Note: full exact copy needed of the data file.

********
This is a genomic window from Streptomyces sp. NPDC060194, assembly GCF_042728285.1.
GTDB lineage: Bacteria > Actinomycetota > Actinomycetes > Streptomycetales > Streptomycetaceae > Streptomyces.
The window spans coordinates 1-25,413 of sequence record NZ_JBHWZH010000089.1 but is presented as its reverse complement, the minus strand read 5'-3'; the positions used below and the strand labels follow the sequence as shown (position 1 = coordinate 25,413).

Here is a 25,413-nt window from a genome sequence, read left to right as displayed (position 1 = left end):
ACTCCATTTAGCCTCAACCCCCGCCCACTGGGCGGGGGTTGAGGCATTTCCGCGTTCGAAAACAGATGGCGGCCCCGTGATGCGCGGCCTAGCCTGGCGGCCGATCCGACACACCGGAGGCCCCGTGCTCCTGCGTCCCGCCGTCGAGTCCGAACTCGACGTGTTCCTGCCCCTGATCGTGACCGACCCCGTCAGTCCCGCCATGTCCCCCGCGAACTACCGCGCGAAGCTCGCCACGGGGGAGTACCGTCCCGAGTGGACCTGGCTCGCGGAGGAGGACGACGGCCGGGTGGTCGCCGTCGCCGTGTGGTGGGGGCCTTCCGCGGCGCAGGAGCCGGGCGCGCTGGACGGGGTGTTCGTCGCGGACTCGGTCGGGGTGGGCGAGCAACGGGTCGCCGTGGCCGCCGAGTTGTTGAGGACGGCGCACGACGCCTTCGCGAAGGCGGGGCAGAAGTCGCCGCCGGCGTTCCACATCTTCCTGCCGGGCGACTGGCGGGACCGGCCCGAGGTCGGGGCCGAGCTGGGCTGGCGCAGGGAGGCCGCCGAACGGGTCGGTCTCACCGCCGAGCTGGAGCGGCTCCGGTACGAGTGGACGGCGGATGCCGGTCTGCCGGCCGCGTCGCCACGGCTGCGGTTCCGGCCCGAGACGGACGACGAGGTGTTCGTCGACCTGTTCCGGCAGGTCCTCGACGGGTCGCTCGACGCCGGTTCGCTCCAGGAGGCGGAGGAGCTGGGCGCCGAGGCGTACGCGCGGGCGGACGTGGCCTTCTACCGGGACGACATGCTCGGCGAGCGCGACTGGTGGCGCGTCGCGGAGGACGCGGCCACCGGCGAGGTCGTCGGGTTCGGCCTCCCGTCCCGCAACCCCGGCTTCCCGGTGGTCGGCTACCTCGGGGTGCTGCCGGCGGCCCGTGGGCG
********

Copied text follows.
This is a genomic window from Streptomyces sp. NPDC060194, assembly GCF_042728285.1.
GTDB lineage: Bacteria > Actinomycetota > Actinomycetes > Streptomycetales > Streptomycetaceae > Streptomyces.
The window spans coordinates 1-25,413 of sequence record NZ_JBHWZH010000089.1 but is presented as its reverse complement, the minus strand read 5'-3'; the positions used below and the strand labels follow the sequence as shown (position 1 = coordinate 25,413).

Here is a 25,413-nt window from a genome sequence, read left to right as displayed (position 1 = left end):
ACTCCATTTAGCCTCAACCCCCGCCCACTGGGCGGGGGTTGAGGCATTTCCGCGTTCGAAAACAGATGGCGGCCCCGTGATGCGCGGCCTAGCCTGGCGGCCGATCCGACACACCGGAGGCCCCGTGCTCCTGCGTCCCGCCGTCGAGTCCGAACTCGACGTGTTCCTGCCCCTGATCGTGACCGACCCCGTCAGTCCCGCCATGTCCCCCGCGAACTACCGCGCGAAGCTCGCCACGGGGGAGTACCGTCCCGAGTGGACCTGGCTCGCGGAGGAGGACGACGGCCGGGTGGTCGCCGTCGCCGTGTGGTGGGGGCCTTCCGCGGCGCAGGAGCCGGGCGCGCTGGACGGGGTGTTCGTCGCGGACTCGGTCGGGGTGGGCGAGCAACGGGTCGCCGTGGCCGCCGAGTTGTTGAGGACGGCGCACGACGCCTTCGCGAAGGCGGGGCAGAAGTCGCCGCCGGCGTTCCACATCTTCCTGCCGGGCGACTGGCGGGACCGGCCCGAGGTCGGGGCCGAGCTGGGCTGGCGCAGGGAGGCCGCCGAACGGGTCGGTCTCACCGCCGAGCTGGAGCGGCTCCGGTACGAGTGGACGGCGGATGCCGGTCTGCCGGCCGCGTCGCCACGGCTGCGGTTCCGGCCCGAGACGGACGACGAGGTGTTCGTCGACCTGTTCCGGCAGGTCCTCGACGGGTCGCTCGACGCCGGTTCGCTCCAGGAGGCGGAGGAGCTGGGCGCCGAGGCGTACGCGCGGGCGGACGTGGCCTTCTACCGGGACGACATGCTCGGCGAGCGCGACTGGTGGCGCGTCGCGGAGGACGCGGCCACCGGCGAGGTCGTCGGGTTCGGCCTCCCGTCCCGCAACCCCGGCTTCCCGGTGGTCGGCTACCTCGGGGTGCTGCCGGCGGCCCGTGGGCG